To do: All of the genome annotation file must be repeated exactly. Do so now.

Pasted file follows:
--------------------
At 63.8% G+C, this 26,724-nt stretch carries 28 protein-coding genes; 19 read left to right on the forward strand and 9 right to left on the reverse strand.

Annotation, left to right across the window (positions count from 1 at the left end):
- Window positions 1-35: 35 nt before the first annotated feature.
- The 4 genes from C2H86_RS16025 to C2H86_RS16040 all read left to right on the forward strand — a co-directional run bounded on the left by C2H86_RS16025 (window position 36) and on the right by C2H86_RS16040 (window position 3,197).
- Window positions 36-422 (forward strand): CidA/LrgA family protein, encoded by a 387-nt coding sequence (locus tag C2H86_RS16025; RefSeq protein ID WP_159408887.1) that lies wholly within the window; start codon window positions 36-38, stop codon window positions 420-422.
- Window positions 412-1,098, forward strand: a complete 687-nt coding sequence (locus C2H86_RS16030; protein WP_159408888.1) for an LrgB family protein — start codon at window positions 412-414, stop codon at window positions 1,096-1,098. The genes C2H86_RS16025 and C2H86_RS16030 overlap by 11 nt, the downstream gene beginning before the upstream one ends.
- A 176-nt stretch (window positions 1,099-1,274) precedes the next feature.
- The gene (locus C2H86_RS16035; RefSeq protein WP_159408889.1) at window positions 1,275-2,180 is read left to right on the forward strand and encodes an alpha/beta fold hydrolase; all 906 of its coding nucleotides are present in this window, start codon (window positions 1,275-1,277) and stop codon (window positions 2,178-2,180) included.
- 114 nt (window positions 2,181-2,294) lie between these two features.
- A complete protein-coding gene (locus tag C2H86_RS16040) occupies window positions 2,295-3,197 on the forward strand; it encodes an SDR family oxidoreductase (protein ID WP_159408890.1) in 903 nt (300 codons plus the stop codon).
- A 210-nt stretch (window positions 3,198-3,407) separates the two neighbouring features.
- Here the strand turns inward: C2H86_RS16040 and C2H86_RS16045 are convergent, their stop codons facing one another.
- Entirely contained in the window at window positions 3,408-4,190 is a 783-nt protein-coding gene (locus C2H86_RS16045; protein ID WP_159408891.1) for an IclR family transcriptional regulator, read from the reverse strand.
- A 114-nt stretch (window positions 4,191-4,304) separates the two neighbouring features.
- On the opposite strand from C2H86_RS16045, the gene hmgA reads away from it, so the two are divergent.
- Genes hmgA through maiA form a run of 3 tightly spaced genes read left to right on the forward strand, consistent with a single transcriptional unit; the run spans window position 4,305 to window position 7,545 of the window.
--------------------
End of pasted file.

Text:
At 63.8% G+C, this 26,724-nt stretch carries 28 protein-coding genes; 19 read left to right on the forward strand and 9 right to left on the reverse strand.

Annotation, left to right across the window (positions count from 1 at the left end):
- Window positions 1-35: 35 nt before the first annotated feature.
- The 4 genes from C2H86_RS16025 to C2H86_RS16040 all read left to right on the forward strand — a co-directional run bounded on the left by C2H86_RS16025 (window position 36) and on the right by C2H86_RS16040 (window position 3,197).
- Window positions 36-422 (forward strand): CidA/LrgA family protein, encoded by a 387-nt coding sequence (locus tag C2H86_RS16025; RefSeq protein ID WP_159408887.1) that lies wholly within the window; start codon window positions 36-38, stop codon window positions 420-422.
- Window positions 412-1,098, forward strand: a complete 687-nt coding sequence (locus C2H86_RS16030; protein WP_159408888.1) for an LrgB family protein — start codon at window positions 412-414, stop codon at window positions 1,096-1,098. The genes C2H86_RS16025 and C2H86_RS16030 overlap by 11 nt, the downstream gene beginning before the upstream one ends.
- A 176-nt stretch (window positions 1,099-1,274) precedes the next feature.
- The gene (locus C2H86_RS16035; RefSeq protein WP_159408889.1) at window positions 1,275-2,180 is read left to right on the forward strand and encodes an alpha/beta fold hydrolase; all 906 of its coding nucleotides are present in this window, start codon (window positions 1,275-1,277) and stop codon (window positions 2,178-2,180) included.
- 114 nt (window positions 2,181-2,294) lie between these two features.
- A complete protein-coding gene (locus tag C2H86_RS16040) occupies window positions 2,295-3,197 on the forward strand; it encodes an SDR family oxidoreductase (protein ID WP_159408890.1) in 903 nt (300 codons plus the stop codon).
- A 210-nt stretch (window positions 3,198-3,407) separates the two neighbouring features.
- Here the strand turns inward: C2H86_RS16040 and C2H86_RS16045 are convergent, their stop codons facing one another.
- Entirely contained in the window at window positions 3,408-4,190 is a 783-nt protein-coding gene (locus C2H86_RS16045; protein ID WP_159408891.1) for an IclR family transcriptional regulator, read from the reverse strand.
- A 114-nt stretch (window positions 4,191-4,304) separates the two neighbouring features.
- On the opposite strand from C2H86_RS16045, the gene hmgA reads away from it, so the two are divergent.
- Genes hmgA through maiA form a run of 3 tightly spaced genes read left to right on the forward strand, consistent with a single transcriptional unit; the run spans window position 4,305 to window position 7,545 of the window.